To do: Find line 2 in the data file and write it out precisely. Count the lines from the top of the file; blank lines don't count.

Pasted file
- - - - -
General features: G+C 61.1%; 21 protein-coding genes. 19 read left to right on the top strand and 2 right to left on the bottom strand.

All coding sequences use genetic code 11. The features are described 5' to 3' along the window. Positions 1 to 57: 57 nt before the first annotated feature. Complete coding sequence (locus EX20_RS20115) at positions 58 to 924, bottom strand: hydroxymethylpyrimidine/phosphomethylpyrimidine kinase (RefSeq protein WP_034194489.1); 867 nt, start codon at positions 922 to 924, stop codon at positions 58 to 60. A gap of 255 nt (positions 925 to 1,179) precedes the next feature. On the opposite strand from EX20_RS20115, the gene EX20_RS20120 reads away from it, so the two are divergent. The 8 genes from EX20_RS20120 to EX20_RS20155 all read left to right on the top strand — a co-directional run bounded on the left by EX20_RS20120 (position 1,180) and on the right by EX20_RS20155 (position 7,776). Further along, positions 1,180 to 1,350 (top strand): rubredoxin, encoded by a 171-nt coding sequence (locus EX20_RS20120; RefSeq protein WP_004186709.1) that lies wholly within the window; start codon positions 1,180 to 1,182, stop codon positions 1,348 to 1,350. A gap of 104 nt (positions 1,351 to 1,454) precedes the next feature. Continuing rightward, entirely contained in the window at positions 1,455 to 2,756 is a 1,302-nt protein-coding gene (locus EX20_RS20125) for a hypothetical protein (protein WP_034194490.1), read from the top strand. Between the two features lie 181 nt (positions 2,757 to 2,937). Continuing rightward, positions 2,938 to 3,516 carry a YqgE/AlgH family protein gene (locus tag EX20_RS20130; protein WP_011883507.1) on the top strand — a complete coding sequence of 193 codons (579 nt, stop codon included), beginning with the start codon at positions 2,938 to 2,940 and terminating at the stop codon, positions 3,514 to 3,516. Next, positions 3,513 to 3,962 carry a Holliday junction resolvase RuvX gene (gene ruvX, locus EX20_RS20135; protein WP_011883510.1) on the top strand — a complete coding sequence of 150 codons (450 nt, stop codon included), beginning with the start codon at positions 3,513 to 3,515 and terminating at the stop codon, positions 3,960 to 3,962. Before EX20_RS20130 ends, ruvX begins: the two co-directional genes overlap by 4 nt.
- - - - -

All coding sequences use genetic code 11. The features are described 5' to 3' along the window. Positions 1 to 57: 57 nt before the first annotated feature. Complete coding sequence (locus EX20_RS20115) at positions 58 to 924, bottom strand: hydroxymethylpyrimidine/phosphomethylpyrimidine kinase (RefSeq protein WP_034194489.1); 867 nt, start codon at positions 922 to 924, stop codon at positions 58 to 60. A gap of 255 nt (positions 925 to 1,179) precedes the next feature. On the opposite strand from EX20_RS20115, the gene EX20_RS20120 reads away from it, so the two are divergent. The 8 genes from EX20_RS20120 to EX20_RS20155 all read left to right on the top strand — a co-directional run bounded on the left by EX20_RS20120 (position 1,180) and on the right by EX20_RS20155 (position 7,776). Further along, positions 1,180 to 1,350 (top strand): rubredoxin, encoded by a 171-nt coding sequence (locus EX20_RS20120; RefSeq protein WP_004186709.1) that lies wholly within the window; start codon positions 1,180 to 1,182, stop codon positions 1,348 to 1,350. A gap of 104 nt (positions 1,351 to 1,454) precedes the next feature. Continuing rightward, entirely contained in the window at positions 1,455 to 2,756 is a 1,302-nt protein-coding gene (locus EX20_RS20125) for a hypothetical protein (protein WP_034194490.1), read from the top strand. Between the two features lie 181 nt (positions 2,757 to 2,937). Continuing rightward, positions 2,938 to 3,516 carry a YqgE/AlgH family protein gene (locus tag EX20_RS20130; protein WP_011883507.1) on the top strand — a complete coding sequence of 193 codons (579 nt, stop codon included), beginning with the start codon at positions 2,938 to 2,940 and terminating at the stop codon, positions 3,514 to 3,516. Next, positions 3,513 to 3,962 carry a Holliday junction resolvase RuvX gene (gene ruvX, locus EX20_RS20135; protein WP_011883510.1) on the top strand — a complete coding sequence of 150 codons (450 nt, stop codon included), beginning with the start codon at positions 3,513 to 3,515 and terminating at the stop codon, positions 3,960 to 3,962. Before EX20_RS20130 ends, ruvX begins: the two co-directional genes overlap by 4 nt.